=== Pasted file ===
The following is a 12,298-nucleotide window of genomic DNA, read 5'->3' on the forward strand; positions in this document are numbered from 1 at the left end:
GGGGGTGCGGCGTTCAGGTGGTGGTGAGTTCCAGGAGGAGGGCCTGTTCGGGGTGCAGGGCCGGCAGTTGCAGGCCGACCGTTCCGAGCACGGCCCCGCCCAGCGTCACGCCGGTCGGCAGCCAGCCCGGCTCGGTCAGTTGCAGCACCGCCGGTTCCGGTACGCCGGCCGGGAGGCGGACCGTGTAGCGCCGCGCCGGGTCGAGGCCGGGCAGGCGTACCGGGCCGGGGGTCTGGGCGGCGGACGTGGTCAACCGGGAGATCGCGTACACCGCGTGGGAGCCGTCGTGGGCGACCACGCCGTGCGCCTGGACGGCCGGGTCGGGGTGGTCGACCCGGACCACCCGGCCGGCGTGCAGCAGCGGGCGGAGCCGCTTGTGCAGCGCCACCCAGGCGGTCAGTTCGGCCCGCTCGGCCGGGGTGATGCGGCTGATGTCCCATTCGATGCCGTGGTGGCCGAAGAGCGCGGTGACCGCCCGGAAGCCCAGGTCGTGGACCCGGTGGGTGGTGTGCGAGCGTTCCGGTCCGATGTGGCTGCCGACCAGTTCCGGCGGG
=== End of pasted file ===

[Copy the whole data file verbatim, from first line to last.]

The following is a 12,298-nucleotide window of genomic DNA, read 5'->3' on the forward strand; positions in this document are numbered from 1 at the left end:
GGGGGTGCGGCGTTCAGGTGGTGGTGAGTTCCAGGAGGAGGGCCTGTTCGGGGTGCAGGGCCGGCAGTTGCAGGCCGACCGTTCCGAGCACGGCCCCGCCCAGCGTCACGCCGGTCGGCAGCCAGCCCGGCTCGGTCAGTTGCAGCACCGCCGGTTCCGGTACGCCGGCCGGGAGGCGGACCGTGTAGCGCCGCGCCGGGTCGAGGCCGGGCAGGCGTACCGGGCCGGGGGTCTGGGCGGCGGACGTGGTCAACCGGGAGATCGCGTACACCGCGTGGGAGCCGTCGTGGGCGACCACGCCGTGCGCCTGGACGGCCGGGTCGGGGTGGTCGACCCGGACCACCCGGCCGGCGTGCAGCAGCGGGCGGAGCCGCTTGTGCAGCGCCACCCAGGCGGTCAGTTCGGCCCGCTCGGCCGGGGTGATGCGGCTGATGTCCCATTCGATGCCGTGGTGGCCGAAGAGCGCGGTGACCGCCCGGAAGCCCAGGTCGTGGACCCGGTGGGTGGTGTGCGAGCGTTCCGGTCCGATGTGGCTGCCGACCAGTTCCGGCGGG